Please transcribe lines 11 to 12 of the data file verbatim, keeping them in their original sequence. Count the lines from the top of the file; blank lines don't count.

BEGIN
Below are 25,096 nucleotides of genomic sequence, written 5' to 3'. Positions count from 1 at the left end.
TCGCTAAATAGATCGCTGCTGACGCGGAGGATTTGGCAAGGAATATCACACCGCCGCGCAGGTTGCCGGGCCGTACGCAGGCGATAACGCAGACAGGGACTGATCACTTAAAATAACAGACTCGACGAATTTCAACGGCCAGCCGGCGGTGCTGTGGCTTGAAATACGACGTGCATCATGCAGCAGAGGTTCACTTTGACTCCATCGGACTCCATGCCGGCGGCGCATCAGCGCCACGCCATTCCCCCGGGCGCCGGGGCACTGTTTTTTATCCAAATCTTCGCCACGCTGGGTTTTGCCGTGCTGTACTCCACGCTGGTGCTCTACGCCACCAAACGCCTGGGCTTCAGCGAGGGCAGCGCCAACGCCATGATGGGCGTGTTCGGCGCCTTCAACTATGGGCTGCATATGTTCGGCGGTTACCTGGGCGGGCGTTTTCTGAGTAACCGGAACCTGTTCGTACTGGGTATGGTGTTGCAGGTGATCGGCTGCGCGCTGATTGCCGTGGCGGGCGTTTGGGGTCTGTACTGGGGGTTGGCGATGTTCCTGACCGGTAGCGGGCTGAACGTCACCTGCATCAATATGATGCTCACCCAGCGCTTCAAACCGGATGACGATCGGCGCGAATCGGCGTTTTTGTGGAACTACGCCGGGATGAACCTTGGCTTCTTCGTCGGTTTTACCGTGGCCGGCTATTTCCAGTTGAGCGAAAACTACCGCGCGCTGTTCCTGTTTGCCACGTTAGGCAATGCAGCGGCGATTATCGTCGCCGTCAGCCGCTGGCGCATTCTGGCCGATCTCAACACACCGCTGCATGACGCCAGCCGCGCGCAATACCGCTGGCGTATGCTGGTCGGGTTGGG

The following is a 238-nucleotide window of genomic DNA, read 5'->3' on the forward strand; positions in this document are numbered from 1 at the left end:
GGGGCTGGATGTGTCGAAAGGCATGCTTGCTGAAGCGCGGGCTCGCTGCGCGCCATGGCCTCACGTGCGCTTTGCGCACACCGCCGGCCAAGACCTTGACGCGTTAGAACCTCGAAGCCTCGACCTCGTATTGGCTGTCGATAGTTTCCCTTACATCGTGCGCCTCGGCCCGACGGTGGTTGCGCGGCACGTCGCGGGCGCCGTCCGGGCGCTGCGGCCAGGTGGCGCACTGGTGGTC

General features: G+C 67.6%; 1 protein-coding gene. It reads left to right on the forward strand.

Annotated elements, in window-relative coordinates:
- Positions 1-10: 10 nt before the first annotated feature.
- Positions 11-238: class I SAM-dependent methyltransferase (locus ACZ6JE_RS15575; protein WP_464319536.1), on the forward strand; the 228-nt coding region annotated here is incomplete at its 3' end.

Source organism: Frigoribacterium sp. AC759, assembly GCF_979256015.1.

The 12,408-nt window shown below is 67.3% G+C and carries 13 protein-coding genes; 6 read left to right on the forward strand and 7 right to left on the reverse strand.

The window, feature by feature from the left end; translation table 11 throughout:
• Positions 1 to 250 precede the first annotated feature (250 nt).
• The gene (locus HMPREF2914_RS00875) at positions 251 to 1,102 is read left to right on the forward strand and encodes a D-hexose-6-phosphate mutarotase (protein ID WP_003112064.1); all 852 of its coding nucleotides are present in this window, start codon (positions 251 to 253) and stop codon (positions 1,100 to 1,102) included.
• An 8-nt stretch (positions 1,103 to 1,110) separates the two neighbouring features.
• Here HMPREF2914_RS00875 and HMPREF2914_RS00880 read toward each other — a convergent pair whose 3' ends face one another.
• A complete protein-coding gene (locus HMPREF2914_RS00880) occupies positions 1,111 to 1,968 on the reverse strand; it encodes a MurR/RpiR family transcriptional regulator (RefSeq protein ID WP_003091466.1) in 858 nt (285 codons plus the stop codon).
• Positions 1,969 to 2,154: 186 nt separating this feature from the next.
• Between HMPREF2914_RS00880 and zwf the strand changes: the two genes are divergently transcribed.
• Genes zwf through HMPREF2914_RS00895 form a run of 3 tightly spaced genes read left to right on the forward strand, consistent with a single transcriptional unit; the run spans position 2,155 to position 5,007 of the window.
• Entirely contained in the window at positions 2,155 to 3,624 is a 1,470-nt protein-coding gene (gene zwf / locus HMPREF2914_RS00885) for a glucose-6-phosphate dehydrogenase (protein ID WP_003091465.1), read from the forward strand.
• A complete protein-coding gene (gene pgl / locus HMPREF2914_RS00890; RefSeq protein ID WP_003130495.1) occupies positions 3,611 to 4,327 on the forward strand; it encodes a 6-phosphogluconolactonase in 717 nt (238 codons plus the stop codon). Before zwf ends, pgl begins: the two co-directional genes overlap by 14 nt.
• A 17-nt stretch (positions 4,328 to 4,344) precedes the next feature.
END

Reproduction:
The window, feature by feature from the left end; translation table 11 throughout:
• Positions 1 to 250 precede the first annotated feature (250 nt).